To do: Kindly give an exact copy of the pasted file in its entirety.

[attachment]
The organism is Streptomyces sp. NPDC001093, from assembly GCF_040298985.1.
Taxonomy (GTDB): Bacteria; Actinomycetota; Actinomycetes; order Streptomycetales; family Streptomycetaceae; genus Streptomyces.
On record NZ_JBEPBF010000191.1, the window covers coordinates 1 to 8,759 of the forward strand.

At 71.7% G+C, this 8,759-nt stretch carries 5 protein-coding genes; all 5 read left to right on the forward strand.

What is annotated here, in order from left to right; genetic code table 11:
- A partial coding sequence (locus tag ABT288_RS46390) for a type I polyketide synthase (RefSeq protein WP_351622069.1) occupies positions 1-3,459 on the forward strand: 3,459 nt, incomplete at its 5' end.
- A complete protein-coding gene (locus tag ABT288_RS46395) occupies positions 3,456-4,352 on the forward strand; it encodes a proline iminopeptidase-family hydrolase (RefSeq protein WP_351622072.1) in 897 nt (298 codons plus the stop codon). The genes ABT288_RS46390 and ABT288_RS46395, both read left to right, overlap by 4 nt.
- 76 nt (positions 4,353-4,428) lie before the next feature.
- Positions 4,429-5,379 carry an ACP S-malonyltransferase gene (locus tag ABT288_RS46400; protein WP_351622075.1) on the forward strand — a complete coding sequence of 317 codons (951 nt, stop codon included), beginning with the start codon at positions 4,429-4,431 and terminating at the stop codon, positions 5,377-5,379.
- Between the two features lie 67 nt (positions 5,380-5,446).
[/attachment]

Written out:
The organism is Streptomyces sp. NPDC001093, from assembly GCF_040298985.1.
Taxonomy (GTDB): Bacteria; Actinomycetota; Actinomycetes; order Streptomycetales; family Streptomycetaceae; genus Streptomyces.
On record NZ_JBEPBF010000191.1, the window covers coordinates 1 to 8,759 of the forward strand.

At 71.7% G+C, this 8,759-nt stretch carries 5 protein-coding genes; all 5 read left to right on the forward strand.

What is annotated here, in order from left to right; genetic code table 11:
- A partial coding sequence (locus tag ABT288_RS46390) for a type I polyketide synthase (RefSeq protein WP_351622069.1) occupies positions 1-3,459 on the forward strand: 3,459 nt, incomplete at its 5' end.
- A complete protein-coding gene (locus tag ABT288_RS46395) occupies positions 3,456-4,352 on the forward strand; it encodes a proline iminopeptidase-family hydrolase (RefSeq protein WP_351622072.1) in 897 nt (298 codons plus the stop codon). The genes ABT288_RS46390 and ABT288_RS46395, both read left to right, overlap by 4 nt.
- 76 nt (positions 4,353-4,428) lie before the next feature.
- Positions 4,429-5,379 carry an ACP S-malonyltransferase gene (locus tag ABT288_RS46400; protein WP_351622075.1) on the forward strand — a complete coding sequence of 317 codons (951 nt, stop codon included), beginning with the start codon at positions 4,429-4,431 and terminating at the stop codon, positions 5,377-5,379.
- Between the two features lie 67 nt (positions 5,380-5,446).